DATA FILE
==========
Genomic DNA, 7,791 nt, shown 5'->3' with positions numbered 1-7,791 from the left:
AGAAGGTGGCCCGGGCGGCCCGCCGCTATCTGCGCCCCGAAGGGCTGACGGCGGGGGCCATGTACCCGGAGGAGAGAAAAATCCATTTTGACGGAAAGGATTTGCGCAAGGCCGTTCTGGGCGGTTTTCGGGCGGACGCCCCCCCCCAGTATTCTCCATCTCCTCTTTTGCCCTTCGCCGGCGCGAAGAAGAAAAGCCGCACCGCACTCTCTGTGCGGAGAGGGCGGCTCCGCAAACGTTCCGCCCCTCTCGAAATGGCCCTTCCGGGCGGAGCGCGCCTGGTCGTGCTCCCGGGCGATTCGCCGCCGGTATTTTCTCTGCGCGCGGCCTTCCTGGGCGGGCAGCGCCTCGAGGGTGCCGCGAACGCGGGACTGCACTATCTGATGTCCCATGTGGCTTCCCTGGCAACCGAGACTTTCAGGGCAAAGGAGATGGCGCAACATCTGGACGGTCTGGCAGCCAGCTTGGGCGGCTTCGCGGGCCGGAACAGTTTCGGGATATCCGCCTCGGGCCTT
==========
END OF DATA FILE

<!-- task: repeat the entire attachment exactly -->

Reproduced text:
Genomic DNA, 7,791 nt, shown 5'->3' with positions numbered 1-7,791 from the left:
AGAAGGTGGCCCGGGCGGCCCGCCGCTATCTGCGCCCCGAAGGGCTGACGGCGGGGGCCATGTACCCGGAGGAGAGAAAAATCCATTTTGACGGAAAGGATTTGCGCAAGGCCGTTCTGGGCGGTTTTCGGGCGGACGCCCCCCCCCAGTATTCTCCATCTCCTCTTTTGCCCTTCGCCGGCGCGAAGAAGAAAAGCCGCACCGCACTCTCTGTGCGGAGAGGGCGGCTCCGCAAACGTTCCGCCCCTCTCGAAATGGCCCTTCCGGGCGGAGCGCGCCTGGTCGTGCTCCCGGGCGATTCGCCGCCGGTATTTTCTCTGCGCGCGGCCTTCCTGGGCGGGCAGCGCCTCGAGGGTGCCGCGAACGCGGGACTGCACTATCTGATGTCCCATGTGGCTTCCCTGGCAACCGAGACTTTCAGGGCAAAGGAGATGGCGCAACATCTGGACGGTCTGGCAGCCAGCTTGGGCGGCTTCGCGGGCCGGAACAGTTTCGGGATATCCGCCTCGGGCCTT